Shift-4 Photography goals for 2014
that may or may not apply to life outside of photography
New Year’s Resolutions are lame. Well, let me rephrase that. The idea that you have to wait until the new year to accomplish something is lame. Almost as bad as telling yourself that if you mess up once, if you cheat on your diet once, if you make the wrong turn once, you’re not allowed to keep trying. I made a list of goals that are mostly professional but that can be applied to my personal life as well. It is 1 part resolution and 9 parts to-do list. These are things that I think I need to do to become a better and more successful photographer.
I skipped the obvious things like “book more weddings” or “be featured in a magazine”. Those are lame and everyone understands that those are professional goals that people might want to aspire to. So, I skipped them.
Without further delay…
• Travel more: Here’s one I’m sure my girlfriend is totally on board with. Successful photographers don’t shoot everything from their couch. I would love to get out of the state five times this year. I need to get into the mountains and capture the sunrise through the morning fog. I need to fly on my bike down rugged mountainsides with my brand new GoPro strapped to my helmet capturing every heart pounding second. I need that perspective. It’s not even that I HAVE to travel out of state. I live in Atlanta, Georgia, one of the most diverse cities in the south and it’s a shame if I don’t explore that more. Freelancing might leave me with weekends placed on a Tuesday and a Wednesday so maybe I’ll take one of those days and just… go.
• Explore a social issue through photography: Like I just mentioned, Atlanta is one of the most diverse places in the south, if not the entire country. While that leads to a lot of great things like music festivals and sporting events, it can also mean there is a lot more of the things that we don’t need a lot of in this world. Atlanta is home to a large number of homeless people. Atlanta has a very large HIV/AIDS percentage, especially in poorer communities that have been largely forgotten about while the powers that be argue about stadiums and transportation to and from town. Atlanta, the melting pot of the south, is home to a large number of opposing views that can come to play out in the political field. From LGBT rights to marijuana legalization to education to poverty to the rising cost of higher education to… well… you get the point. Man, just like a Morehouse Man to get worked up over social change, right?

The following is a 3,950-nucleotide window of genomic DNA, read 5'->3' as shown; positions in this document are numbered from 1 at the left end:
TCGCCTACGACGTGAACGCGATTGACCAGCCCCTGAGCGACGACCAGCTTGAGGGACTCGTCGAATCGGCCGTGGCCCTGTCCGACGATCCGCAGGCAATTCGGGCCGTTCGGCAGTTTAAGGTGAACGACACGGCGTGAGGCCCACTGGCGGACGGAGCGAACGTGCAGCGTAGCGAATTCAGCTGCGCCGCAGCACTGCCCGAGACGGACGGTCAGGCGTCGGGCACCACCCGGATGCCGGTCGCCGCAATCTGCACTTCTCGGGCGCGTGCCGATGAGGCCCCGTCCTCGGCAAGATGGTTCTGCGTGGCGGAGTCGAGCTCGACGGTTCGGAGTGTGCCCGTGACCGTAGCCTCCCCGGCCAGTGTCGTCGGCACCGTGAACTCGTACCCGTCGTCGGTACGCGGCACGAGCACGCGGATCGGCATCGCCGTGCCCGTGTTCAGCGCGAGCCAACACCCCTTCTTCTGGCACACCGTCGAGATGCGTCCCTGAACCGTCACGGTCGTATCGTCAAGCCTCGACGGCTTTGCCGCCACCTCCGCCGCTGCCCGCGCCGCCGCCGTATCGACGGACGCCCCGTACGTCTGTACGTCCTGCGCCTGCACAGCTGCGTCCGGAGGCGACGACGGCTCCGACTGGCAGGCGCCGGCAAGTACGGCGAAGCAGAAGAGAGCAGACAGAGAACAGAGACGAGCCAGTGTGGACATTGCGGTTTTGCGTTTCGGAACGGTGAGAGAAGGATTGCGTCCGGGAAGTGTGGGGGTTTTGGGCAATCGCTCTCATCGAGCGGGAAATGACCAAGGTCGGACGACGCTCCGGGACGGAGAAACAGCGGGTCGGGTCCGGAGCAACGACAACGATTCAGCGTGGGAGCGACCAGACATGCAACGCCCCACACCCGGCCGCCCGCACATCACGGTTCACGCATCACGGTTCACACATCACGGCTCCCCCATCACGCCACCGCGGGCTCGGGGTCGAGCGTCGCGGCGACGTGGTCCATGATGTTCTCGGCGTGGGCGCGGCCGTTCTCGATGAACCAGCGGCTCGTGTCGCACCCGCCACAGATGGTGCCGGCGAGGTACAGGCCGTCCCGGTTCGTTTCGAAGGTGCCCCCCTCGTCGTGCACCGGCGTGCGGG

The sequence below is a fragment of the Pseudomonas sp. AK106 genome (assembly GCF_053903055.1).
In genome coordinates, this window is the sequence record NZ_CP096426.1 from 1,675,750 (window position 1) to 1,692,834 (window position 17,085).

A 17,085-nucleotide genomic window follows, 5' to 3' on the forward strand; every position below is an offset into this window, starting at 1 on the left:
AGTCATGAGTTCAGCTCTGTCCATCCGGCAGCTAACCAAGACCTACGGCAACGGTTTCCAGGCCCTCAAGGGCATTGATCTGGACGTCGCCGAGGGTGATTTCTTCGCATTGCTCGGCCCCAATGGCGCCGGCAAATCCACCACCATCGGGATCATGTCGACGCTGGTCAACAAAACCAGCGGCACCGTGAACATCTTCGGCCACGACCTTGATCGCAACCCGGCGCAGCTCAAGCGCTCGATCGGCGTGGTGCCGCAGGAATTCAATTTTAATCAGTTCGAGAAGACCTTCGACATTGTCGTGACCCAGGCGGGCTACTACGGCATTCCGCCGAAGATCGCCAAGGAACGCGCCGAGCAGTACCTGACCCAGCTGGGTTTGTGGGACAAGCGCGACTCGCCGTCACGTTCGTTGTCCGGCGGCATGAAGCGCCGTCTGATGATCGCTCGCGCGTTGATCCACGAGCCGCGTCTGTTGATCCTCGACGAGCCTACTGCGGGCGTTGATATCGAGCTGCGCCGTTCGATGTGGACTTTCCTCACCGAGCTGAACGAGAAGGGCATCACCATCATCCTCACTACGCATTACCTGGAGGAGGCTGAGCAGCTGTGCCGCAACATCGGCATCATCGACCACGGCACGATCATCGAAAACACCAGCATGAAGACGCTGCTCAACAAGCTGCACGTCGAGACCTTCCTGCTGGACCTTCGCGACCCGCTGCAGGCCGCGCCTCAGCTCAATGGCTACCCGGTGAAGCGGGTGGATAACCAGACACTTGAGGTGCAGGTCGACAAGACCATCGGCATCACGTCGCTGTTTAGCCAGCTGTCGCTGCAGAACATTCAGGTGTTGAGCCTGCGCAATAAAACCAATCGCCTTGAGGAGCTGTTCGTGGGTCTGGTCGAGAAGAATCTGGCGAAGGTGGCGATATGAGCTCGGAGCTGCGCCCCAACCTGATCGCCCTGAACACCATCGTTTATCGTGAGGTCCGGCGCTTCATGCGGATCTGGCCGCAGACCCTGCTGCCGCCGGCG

• Try harder: It’s not that I don’t try hard now. It’s just that I don’t always try hard enough. I need to follow more leads. Make more ‘cold calls’. Network more. I need to do things that I’m not used to doing in order to get results I’ve never seen. It’s really that simple.
• Read more: The Internet is such a wonderful resource. If there is ANYTHING that I want to know or want to learn how to do, it takes about 30 seconds before I can be reading how to do achieve that in some way or another. If I want 100 free books on how to be a better photographer, I can have them. Click of the button and they’re mine. In fact, that’s about how many I have sitting on my iPad right now. Everything from weddings to negotiations to children’s birthday parties. Most of which I haven’t even thought about reading yet. Those books, along with dozens of bookmarked links on my web browser, do me absolutely no good if I’m not using them.